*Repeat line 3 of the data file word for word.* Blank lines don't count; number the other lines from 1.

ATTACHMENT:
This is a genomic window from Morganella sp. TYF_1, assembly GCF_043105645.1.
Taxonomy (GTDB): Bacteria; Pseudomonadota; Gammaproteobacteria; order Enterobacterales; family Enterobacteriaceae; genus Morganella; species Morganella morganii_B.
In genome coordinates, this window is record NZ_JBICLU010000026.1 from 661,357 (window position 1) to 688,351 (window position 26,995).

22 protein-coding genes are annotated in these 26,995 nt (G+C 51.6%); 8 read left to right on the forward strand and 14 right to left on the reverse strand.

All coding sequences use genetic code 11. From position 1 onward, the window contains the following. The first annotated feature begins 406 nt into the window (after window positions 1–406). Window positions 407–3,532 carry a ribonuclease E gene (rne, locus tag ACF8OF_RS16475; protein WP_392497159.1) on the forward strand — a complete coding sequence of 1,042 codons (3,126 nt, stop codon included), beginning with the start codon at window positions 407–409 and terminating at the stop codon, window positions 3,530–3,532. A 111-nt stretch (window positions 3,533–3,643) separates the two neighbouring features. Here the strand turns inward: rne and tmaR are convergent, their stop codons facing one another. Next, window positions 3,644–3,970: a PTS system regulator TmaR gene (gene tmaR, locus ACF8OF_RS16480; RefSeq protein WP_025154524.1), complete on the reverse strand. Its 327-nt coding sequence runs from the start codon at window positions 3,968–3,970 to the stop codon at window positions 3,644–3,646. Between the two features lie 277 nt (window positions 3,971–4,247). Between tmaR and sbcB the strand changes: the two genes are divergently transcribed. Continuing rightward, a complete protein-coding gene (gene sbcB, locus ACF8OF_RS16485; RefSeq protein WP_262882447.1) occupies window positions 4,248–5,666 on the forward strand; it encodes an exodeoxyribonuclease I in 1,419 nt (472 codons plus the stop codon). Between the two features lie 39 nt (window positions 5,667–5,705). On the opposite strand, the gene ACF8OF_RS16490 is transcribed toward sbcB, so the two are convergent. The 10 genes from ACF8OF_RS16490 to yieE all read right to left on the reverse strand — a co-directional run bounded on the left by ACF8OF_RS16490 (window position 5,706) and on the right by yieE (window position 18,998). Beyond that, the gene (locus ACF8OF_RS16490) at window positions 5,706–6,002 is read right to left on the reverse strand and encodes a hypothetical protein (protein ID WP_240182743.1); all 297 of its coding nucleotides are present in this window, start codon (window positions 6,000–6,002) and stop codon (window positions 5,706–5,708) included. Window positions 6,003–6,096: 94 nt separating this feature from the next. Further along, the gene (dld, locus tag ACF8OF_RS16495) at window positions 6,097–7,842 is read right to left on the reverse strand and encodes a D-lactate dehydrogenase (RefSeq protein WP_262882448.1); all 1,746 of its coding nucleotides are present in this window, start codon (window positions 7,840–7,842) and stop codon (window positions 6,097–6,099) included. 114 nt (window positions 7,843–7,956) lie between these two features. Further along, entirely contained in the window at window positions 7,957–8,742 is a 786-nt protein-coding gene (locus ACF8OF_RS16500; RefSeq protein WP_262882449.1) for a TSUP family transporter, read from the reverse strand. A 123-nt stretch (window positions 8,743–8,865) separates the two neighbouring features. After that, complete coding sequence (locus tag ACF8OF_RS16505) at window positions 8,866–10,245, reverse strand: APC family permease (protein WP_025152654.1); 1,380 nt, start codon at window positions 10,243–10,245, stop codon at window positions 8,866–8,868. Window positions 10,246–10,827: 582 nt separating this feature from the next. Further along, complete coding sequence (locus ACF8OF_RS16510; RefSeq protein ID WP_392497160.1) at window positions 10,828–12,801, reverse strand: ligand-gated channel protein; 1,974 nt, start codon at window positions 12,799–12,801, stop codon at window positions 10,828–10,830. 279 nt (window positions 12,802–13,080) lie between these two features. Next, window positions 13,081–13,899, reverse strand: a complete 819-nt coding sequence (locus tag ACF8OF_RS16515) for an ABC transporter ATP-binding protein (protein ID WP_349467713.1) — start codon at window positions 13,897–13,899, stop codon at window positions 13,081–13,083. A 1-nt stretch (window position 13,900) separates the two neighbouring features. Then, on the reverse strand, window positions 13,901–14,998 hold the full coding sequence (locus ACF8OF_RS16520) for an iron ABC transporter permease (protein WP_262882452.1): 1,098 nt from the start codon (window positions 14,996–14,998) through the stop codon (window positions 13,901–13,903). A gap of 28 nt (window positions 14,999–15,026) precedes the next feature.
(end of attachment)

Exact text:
In genome coordinates, this window is record NZ_JBICLU010000026.1 from 661,357 (window position 1) to 688,351 (window position 26,995).